INDEPENDENCE, Iowa –
Wearing worn blue denim overalls and leaning on his cane,
Merritt McCardle personifies “Iowa nice” when he talks
about his grandchildren and his days in the Navy in San
But when the conversation turns to either Washington or
the price of prescription drugs, McCardle, 74, a retired
tool maker, flashes the anger that has transformed both
the Democratic and Republican races for president only
days before the crucial Iowa caucuses.
“Sure it makes you angry,” he said. “Look who wrote the
medical bill in Congress – the drug companies. There is
just no doubt that lobbyists have too much power. We've
got to do something.”
For McCardle, a heart transplant patient who takes more
than 50 pills a day and relies on the Department of
Veterans Affairs for his care, doing something means
supporting the campaign of Democrat John Edwards. On this
day, that meant driving through a snowstorm to listen to
the former North Carolina senator make his pitch at Bill's
Pizza & Smoke House.
What McCardle saw was a candidate distinctly different
from the sunny optimist who finished a strong second in
the 2004 caucuses. In his place is a fiery populist who
mocks the other candidates for wanting to negotiate with
the drug and insurance companies and who hopes to tap into
a palpable anger among the electorate here.
It is an anger that keeps Edwards in the race against
better-funded rivals, Sens. Hillary Rodham Clinton of New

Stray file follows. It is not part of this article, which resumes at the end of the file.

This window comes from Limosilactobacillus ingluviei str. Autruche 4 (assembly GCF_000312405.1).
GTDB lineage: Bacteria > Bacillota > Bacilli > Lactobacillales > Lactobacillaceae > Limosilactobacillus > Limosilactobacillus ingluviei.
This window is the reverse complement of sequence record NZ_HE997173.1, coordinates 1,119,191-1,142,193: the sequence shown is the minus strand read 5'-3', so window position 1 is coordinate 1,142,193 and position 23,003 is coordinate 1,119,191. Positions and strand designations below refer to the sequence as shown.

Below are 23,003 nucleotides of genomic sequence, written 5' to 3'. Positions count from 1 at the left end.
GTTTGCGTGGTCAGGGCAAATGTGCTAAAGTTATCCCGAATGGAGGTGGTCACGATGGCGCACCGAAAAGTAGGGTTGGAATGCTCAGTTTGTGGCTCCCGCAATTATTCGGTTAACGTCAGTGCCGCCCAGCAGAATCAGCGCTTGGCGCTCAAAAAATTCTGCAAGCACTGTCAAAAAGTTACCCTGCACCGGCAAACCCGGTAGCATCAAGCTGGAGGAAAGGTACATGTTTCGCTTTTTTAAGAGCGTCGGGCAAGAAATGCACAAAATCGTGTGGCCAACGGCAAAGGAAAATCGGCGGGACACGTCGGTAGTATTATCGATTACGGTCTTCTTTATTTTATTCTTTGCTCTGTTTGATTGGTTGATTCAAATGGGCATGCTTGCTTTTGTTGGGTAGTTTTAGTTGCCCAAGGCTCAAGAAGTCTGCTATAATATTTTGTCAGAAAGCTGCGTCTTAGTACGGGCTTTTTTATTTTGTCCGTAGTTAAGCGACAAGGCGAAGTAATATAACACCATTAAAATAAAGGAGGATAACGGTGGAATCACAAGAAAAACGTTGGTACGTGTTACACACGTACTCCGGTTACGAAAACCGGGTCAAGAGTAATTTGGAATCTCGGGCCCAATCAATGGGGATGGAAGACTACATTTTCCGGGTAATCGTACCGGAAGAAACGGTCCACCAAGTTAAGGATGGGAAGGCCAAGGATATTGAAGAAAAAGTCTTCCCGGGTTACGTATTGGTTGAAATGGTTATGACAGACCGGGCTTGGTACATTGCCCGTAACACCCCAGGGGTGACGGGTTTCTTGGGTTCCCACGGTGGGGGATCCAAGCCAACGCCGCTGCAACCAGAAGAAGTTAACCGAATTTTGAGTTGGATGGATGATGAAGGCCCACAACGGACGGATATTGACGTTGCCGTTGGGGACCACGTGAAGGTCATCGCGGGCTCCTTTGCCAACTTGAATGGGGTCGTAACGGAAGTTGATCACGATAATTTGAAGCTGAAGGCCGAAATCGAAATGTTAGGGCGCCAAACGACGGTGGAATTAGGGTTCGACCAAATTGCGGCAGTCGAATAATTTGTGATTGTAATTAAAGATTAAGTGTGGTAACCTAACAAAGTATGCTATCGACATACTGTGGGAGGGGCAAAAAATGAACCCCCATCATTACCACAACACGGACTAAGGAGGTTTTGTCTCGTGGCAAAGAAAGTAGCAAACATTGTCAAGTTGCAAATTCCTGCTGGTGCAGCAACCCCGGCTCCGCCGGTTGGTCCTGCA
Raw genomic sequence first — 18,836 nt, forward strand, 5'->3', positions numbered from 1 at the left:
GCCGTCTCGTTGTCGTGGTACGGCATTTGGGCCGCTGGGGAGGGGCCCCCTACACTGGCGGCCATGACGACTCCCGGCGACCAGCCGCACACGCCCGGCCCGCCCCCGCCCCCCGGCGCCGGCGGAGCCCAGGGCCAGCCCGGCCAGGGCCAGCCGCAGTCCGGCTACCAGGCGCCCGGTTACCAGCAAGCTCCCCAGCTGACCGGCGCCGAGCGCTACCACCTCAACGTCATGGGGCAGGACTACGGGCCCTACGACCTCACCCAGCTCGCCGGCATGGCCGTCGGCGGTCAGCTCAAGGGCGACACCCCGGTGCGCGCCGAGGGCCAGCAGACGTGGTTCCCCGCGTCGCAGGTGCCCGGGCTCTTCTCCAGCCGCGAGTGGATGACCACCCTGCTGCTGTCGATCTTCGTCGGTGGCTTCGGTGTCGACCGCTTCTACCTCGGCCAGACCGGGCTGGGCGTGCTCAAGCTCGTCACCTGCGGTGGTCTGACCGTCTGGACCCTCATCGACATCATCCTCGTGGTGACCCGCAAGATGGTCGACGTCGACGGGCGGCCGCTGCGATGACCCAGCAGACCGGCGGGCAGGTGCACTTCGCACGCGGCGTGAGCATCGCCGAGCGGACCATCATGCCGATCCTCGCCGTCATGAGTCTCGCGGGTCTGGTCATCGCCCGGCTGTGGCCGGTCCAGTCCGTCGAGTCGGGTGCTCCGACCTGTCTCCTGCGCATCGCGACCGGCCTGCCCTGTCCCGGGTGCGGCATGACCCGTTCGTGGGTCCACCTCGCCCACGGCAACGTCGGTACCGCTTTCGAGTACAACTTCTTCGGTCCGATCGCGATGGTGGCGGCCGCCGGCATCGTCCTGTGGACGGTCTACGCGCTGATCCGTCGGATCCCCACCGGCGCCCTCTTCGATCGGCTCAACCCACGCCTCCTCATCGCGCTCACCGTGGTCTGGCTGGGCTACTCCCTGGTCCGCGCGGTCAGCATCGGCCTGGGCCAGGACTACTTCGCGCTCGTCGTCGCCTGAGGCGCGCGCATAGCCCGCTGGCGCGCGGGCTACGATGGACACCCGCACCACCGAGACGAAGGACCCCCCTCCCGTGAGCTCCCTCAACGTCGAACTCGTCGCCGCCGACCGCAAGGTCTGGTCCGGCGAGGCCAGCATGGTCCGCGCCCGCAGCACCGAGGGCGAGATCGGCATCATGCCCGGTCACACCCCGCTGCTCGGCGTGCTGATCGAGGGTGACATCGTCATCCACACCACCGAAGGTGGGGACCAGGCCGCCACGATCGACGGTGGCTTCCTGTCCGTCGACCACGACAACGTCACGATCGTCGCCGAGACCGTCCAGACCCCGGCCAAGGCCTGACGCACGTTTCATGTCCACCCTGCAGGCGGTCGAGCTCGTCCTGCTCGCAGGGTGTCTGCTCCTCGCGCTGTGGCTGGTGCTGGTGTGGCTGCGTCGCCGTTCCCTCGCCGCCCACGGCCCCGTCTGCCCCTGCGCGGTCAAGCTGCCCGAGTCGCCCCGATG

York and Barack Obama of Illinois, as the Iowa caucuses
“Enough is enough,” Edwards proclaimed in his pitch to
about 60 people. “It is time for some truth-telling.”
Heads nodded when he insisted that “corporate greed is
absolutely destroying the middle class and jobs in this
country.” They nodded again when, without naming Obama or
Clinton, Edwards dismissed their promises to invite the
drug and insurance companies to the table when hammering
out universal health care insurance.
He said it was a “fantasy” to think those companies
would voluntarily give up any power.
“You can't nice these people to death. You can't
flatter them to death,” he said.
You just have to fight them, Edwards said.
Pollster John Zogby said there is “a huge amount of
anger” among voters. “Tapping into this anger is the
principal reason” for Edwards' resurgence in the polls,
A similar dynamic is taking place in the Republican
race in Iowa. Two hundred miles away, voters nodded in
approval when former Arkansas Gov. Mike Huckabee railed
against the political establishment.
In West Des Moines, Huckabee was introduced by former
South Carolina Gov. David Beasley as a candidate for those
who are “fed up with what's going on in Washington” and as
“not the same-old, same-old.”
In his speech, Huckabee appealed to Iowans who are
“completely bummed out” by the system. He told voters that
supporting his candidacy is the best way to “confound the
political ruling class in this country.”
Pointedly, Huckabee makes no distinction between the
Republicans and the Democrats in that ruling class. It is
a measure of the Republican president's unpopularity that
Huckabee has lost no noticeable support among GOP voters